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To investigate the factors which affect the rate of cooling of a hot object.

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Aim To investigate the factors which affect the rate of cooling of a hot object. Plan I investigate whether different volumes of water affects the time it takes for water to fall form boiling point to room temperature in a glass beaker. Background knowledge Heat energy is transferred when there's a temperature difference. The larger the temperature difference the quicker the heat energy will transfer. This is because the hot particles loose energy quicker on a cold day rather than a hot because cold particles can store more heat energy. Apparatus Water Glass beaker Measuring cylinder Heating apparatus Thermometer Stop clock Method I will use varying amounts of water; 50ml, 100ml, 150ml, 200ml, 250ml heated in a glass beaker. I am using volumes of water that go up in fifty's so that my experiment is a fair test and I have a good range of results. I will then heat the water to boiling point and take the temperature with a thermometer every 20 seconds for five minutes. ...read more.


This is because a small volume of water will have fewer particles in. As there is less energy it will take less time for the energy to escape and therefore less time for it to cool down. As the molecules on the surface of the water cool fast, convection can take place quicker. I can make this prediction using my background knowledge. Analysis The evidence I have collected shows that the smaller the volume of water, the quicker the water cools. I have plotted the results I have collected on my graph. The points form a curve; this is called a cooling curve. I can work out how fast the water cooled in the first 20 seconds by working out the gradient. You work out the gradient by drawing a line from 100?c to the temperature at twenty seconds. You then extend the line so it is in line with 100 seconds and draw a horizontal line from the end of this line to the vertical axis. You then count how many ?c there is from where the horizontal line connects to the vertical axis to the 100?c point and divide the number by 100. ...read more.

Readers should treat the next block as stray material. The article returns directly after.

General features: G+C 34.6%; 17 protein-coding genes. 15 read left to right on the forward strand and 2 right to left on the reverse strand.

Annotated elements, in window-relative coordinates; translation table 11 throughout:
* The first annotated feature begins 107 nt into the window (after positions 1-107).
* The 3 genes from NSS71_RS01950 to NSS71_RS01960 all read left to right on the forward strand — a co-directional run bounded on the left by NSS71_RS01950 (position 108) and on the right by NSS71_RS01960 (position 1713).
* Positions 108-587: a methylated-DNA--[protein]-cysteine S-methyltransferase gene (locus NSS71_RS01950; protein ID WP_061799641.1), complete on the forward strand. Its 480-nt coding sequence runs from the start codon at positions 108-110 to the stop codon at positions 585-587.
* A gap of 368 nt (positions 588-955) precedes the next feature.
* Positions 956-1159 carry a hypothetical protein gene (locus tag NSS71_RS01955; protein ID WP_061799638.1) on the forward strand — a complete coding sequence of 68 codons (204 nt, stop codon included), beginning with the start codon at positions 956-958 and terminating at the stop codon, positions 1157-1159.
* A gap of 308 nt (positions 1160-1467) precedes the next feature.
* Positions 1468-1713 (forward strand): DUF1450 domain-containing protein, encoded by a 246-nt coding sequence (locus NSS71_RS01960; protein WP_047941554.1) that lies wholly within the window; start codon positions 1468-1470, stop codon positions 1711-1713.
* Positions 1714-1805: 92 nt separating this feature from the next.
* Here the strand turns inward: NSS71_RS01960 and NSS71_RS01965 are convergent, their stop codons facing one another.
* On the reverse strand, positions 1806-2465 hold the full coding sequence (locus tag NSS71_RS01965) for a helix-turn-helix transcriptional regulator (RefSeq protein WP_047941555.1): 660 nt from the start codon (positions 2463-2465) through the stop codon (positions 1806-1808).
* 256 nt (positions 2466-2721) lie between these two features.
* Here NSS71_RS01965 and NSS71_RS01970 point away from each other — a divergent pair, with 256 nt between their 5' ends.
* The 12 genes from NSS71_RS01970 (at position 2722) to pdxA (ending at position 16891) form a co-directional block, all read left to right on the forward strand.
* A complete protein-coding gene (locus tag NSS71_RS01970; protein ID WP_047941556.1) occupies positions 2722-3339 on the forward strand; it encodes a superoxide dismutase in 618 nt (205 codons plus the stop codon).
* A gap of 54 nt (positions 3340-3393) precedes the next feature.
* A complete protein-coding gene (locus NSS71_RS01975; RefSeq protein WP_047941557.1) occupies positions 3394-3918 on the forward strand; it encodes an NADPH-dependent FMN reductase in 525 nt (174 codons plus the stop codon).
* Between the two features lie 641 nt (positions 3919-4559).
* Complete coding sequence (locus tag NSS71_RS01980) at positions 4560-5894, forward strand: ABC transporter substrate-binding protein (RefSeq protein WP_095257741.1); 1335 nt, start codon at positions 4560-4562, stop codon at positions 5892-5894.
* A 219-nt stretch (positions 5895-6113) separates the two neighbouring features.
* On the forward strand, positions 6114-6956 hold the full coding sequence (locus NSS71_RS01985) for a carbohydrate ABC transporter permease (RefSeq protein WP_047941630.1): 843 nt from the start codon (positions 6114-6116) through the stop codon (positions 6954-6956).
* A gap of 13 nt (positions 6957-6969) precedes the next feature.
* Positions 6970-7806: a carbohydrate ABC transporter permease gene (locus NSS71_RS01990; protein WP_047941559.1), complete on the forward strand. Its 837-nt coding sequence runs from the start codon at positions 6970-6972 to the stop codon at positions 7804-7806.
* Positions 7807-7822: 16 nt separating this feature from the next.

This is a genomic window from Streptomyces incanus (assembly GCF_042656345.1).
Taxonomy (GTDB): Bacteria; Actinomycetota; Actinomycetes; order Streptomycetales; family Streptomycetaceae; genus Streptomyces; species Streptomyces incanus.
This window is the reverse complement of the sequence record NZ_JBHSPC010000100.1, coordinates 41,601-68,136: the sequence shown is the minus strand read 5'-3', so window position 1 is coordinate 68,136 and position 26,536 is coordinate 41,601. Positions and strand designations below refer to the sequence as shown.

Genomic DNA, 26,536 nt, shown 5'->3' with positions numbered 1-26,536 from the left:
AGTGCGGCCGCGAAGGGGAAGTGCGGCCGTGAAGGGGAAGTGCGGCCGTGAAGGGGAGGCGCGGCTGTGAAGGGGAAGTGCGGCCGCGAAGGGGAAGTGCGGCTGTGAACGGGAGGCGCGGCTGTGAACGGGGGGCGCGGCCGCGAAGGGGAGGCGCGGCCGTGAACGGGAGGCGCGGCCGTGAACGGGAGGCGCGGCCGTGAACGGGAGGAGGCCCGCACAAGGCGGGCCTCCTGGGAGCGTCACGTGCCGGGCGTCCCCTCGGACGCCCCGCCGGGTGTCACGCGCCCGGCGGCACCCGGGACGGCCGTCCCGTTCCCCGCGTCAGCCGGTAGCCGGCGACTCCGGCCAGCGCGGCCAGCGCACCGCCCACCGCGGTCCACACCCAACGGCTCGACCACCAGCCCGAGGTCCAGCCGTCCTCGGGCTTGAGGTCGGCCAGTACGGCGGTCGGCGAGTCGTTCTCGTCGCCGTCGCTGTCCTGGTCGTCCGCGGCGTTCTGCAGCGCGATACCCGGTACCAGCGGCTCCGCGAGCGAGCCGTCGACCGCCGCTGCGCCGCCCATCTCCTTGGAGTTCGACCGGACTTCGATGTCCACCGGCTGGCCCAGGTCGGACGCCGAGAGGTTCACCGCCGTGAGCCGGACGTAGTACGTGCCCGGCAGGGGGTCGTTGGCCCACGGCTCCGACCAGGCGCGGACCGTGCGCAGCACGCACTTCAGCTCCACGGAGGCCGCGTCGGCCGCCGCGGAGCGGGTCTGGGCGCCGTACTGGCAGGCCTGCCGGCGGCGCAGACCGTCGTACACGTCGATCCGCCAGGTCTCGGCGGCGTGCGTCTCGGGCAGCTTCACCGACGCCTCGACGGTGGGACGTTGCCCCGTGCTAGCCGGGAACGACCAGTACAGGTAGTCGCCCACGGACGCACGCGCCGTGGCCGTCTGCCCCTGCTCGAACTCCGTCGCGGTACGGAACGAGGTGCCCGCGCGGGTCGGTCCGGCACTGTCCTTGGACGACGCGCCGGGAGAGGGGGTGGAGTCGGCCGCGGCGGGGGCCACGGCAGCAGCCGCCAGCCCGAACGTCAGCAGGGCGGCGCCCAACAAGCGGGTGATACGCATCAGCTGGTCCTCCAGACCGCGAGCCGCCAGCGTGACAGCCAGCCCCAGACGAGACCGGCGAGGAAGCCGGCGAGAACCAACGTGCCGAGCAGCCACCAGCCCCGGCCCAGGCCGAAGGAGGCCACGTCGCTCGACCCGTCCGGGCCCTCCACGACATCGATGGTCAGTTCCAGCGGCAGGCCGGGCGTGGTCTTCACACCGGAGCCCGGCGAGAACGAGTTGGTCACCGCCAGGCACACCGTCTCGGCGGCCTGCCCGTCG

I could have improved the investigation by increasing the amount of times I repeated each experiment. In an idealistic world I would have done the experiment in a lab with a controlled air temperature so that the air temp would be exactly the same for each experiment. I would have a probe in the water that started the experiment as soon as the water reached 100?c. I would have a device that would not let the water evaporate until the water temperature reached 100?c. I would have a device that would cut off the heat supply as soon as the water reached 100?c. I would have a temperature probe that recorded the temperature every 100th of a second until the water reached the set room temperature. I would insulate the bottom of the beaker so that heat could not travel from the water, through the beaker and on to the surface that the beaker is resting on. In the experiment I could have improved the experiment by starting the stop clock exactly on 100?c and using a temperature probe. I would extent this experiment by changing the starting temperature of the water or changing the air temperature surrounding the water. ...read more.

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Here's what a teacher thought of this essay

4 star(s)

A reasonably good account of the investigation although more detail in the method would be helpful. There is no discussion of surface area to volume ratios.

Marked by teacher Adam Roberts 18/07/2013

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